Rather than doing either, Lonetti allegedly contacted Johnson “because Lonetti knew that Johnson had a close contact in the State Engineer’s Office.” That contact would later turn out to be Robert Coache.
“Johnson and Lonetti then entered into a written financial agreement whereby Rio Virgin, LLC, a company owned and controlled by Johnson and Coache, would receive from Lonetti twenty five percent of the proceeds for the sale of Permit 54383 (1,200 afy of water) and ten percent of the proceeds for the sale of Permit 3085 (600 afy of water), even though Lonetti’s stated purpose to the State Engineer for the 1200 feet of water was for irrigation purposes and not for purposes of sale,” alleges the civil complaint court document.
The agreement was signed by both men Feb. 1 2007, even though at the time Lonetti did not own the rights to Permit 54383. Apparently, both men were confident the permit would be approved eventually.
And it was.
At the end of June 2007, four months later, Lonetti received the permit approval for the water from the State Engineer. It was the first permit granted to a private land owner for Virgin River surface water the State office had issued in seven years.
The civil complaint alleges that Coache, a partner in Rio Virgin LLC with Johnson, “used his position of authority as Deputy State Engineer to ensure that Permit 54383 was approved.”
The court document goes on to say that “approximately six months after Permit 54383 was approved, Johnson initiated contact with Southern Nevada Water Authority (SNWA) to discuss SNWA’s interest in purchasing Permits 54383 and 3085 from Lonetti.”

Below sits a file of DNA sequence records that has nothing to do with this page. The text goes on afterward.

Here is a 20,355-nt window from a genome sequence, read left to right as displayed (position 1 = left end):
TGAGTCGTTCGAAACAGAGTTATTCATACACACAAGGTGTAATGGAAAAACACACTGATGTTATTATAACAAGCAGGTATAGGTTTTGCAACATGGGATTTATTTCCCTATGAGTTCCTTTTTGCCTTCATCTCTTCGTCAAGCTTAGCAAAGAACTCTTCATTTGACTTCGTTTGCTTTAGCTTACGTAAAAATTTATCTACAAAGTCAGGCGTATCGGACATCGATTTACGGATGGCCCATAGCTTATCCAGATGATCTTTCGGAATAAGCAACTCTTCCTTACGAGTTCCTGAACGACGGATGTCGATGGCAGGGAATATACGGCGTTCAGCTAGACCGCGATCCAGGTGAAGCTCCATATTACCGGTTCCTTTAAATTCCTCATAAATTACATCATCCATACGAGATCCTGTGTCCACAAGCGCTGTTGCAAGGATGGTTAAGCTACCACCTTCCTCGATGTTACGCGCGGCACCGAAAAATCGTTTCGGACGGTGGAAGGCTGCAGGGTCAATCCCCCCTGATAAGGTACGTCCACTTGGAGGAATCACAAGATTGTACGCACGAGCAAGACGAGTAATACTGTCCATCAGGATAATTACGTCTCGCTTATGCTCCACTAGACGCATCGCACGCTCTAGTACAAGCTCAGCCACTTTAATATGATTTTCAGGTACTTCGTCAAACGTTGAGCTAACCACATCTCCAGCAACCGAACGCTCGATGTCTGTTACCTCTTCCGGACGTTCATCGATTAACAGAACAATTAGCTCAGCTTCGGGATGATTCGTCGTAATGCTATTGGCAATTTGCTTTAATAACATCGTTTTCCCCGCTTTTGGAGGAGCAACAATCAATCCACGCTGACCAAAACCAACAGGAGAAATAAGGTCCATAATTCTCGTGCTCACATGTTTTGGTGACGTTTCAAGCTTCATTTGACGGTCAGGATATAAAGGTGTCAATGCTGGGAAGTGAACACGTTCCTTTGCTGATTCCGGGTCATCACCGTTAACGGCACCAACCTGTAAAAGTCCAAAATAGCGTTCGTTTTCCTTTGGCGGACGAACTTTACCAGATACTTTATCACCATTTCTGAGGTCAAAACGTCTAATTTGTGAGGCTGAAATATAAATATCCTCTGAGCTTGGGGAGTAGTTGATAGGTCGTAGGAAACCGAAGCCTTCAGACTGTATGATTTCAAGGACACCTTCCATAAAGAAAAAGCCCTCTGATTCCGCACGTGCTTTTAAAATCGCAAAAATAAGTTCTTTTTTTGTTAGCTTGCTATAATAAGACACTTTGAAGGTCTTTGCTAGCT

During that timeframe, SNWA was on a buying binge, snapping up water shares throughout the entire region whenever and wherever they could. The mammoth agency drove water right share prices to record highs, in some cases paying over $80,000 per share. It was at the height of the housing bubble and population explosion in southern Nevada.
According to the civil complaint, based on Johnson’s recorded testimony to the VVWD Board of Directors, “Johnson also discussed the 2008 transaction with Winters. However, as Chief Hydrologist and General Manager, Johnson and Winters should have brought this available water from Lonetti to VVWD for purchase as VVWD was engaged in purchasing similar water rights in or about the same time period.”
All the while that SNWA was buying up water right shares, paying exorbitant prices, VVWD was also doing the same. The difference was that SNWA had deeper pockets, thereby allowing it to offer share holders much higher prices than VVWD could afford. Knowing that, Johnson and Winters, in carrying out their fiduciary responsibilities, should have first brought Lonetti’s offer to their own water district rather than the bigger one to the south.
But, they allegedly didn’t.
“Lonetti’s Permit 54383 consisted of 1,200 afy of water with a priority date of 1990 and Permit 3085 consisted of 601.97 afy of water with a priority date of 1914,” explain the court documents.
The earlier permit date made Permit 3085 much more valuable even though there were less acre feet of water associated with the permit.
When Johnson met with SNWA, he allegedly told the agency’s people that he was acting on behalf of VVWD but didn’t tell them he stood to personally profit from whatever transaction resulted from the meeting.
According to Johnson’s version of the story in the court documents, SNWA wasn’t interested in the 1,200 afy of water in Permit 54383 because of its Permit date of 1990. Rather, the agency wanted the 601 afy of water associated with Permit 3085 because of its Permit date of 1914.
Part III of this series will examine the trade of water shares between the Southern Nevada Water District and the Virgin Valley Water District that left VVWD with the short end of the stick.